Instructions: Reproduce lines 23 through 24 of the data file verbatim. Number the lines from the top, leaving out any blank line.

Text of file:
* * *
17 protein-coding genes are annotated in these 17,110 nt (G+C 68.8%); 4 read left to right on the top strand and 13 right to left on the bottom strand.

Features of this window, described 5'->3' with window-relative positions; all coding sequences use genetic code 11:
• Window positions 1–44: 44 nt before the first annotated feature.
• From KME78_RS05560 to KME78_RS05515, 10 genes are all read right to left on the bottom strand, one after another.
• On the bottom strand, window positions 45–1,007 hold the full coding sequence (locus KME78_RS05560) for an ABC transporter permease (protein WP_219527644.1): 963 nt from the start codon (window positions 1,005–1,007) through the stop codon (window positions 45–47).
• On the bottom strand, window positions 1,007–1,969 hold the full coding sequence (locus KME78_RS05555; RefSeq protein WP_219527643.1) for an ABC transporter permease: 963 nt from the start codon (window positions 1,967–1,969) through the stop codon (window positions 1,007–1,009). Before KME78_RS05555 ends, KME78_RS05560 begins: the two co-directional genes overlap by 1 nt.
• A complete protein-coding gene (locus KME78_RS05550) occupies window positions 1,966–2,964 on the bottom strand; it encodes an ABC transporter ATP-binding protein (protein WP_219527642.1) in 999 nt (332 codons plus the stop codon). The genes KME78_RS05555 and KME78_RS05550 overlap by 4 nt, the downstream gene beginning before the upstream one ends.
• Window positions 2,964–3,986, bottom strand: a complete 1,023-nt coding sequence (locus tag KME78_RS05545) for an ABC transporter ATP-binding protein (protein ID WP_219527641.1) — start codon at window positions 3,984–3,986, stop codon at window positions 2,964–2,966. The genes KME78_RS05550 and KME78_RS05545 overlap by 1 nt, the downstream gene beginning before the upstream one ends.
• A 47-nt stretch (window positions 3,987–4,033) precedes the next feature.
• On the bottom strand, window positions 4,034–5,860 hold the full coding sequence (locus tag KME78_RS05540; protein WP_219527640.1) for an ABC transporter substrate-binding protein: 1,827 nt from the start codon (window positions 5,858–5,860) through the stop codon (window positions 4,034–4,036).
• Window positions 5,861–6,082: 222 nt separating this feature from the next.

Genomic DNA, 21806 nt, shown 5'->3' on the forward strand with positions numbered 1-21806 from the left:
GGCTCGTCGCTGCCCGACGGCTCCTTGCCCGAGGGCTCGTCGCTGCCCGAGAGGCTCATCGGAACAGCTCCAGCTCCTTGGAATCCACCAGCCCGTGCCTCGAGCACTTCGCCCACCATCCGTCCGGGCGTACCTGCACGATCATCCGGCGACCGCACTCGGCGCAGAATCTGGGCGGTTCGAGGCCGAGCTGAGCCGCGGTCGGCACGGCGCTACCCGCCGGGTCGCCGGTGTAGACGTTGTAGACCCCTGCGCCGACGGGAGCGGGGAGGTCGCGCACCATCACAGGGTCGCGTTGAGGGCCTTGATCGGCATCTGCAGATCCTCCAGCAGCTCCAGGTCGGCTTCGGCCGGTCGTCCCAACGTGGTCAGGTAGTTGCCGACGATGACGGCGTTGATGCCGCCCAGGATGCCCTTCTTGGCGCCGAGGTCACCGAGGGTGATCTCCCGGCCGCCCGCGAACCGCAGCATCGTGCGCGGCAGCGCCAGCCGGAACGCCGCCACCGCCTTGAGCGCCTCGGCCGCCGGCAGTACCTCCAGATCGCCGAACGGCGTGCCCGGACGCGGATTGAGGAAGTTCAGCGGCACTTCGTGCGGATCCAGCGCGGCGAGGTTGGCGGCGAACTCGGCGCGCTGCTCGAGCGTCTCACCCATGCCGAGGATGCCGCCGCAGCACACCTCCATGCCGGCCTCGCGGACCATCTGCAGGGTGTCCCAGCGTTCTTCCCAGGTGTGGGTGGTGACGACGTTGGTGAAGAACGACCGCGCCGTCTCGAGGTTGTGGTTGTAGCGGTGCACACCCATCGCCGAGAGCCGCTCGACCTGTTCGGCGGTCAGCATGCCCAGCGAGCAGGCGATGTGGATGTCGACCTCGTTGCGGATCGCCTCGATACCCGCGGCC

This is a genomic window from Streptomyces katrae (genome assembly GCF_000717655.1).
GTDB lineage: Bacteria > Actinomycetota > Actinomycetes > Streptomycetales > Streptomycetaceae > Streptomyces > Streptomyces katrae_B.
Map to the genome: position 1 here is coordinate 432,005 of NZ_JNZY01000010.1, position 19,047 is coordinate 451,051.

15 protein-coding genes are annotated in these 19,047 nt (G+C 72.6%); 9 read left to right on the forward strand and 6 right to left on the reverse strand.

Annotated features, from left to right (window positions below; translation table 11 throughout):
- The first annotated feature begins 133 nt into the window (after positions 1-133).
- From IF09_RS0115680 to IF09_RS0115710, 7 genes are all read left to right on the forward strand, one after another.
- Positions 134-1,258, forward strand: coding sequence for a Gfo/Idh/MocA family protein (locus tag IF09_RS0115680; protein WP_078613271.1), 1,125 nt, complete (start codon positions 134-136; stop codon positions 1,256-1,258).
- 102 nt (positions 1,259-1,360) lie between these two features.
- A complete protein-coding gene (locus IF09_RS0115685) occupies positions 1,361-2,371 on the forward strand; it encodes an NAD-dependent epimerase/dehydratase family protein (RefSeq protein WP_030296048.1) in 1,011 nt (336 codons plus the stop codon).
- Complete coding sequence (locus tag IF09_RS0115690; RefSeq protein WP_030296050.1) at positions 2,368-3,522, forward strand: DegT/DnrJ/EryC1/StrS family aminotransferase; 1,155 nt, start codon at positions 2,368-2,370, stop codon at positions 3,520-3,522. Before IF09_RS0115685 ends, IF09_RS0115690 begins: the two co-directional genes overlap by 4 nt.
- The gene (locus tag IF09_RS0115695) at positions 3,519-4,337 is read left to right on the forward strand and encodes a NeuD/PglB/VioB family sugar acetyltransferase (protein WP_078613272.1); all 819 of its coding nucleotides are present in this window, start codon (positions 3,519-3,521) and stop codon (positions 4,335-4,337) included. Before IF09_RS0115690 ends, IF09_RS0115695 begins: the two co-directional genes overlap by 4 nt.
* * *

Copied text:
- A complete protein-coding gene (locus IF09_RS0115685) occupies positions 1,361-2,371 on the forward strand; it encodes an NAD-dependent epimerase/dehydratase family protein (RefSeq protein WP_030296048.1) in 1,011 nt (336 codons plus the stop codon).
- Complete coding sequence (locus tag IF09_RS0115690; RefSeq protein WP_030296050.1) at positions 2,368-3,522, forward strand: DegT/DnrJ/EryC1/StrS family aminotransferase; 1,155 nt, start codon at positions 2,368-2,370, stop codon at positions 3,520-3,522. Before IF09_RS0115685 ends, IF09_RS0115690 begins: the two co-directional genes overlap by 4 nt.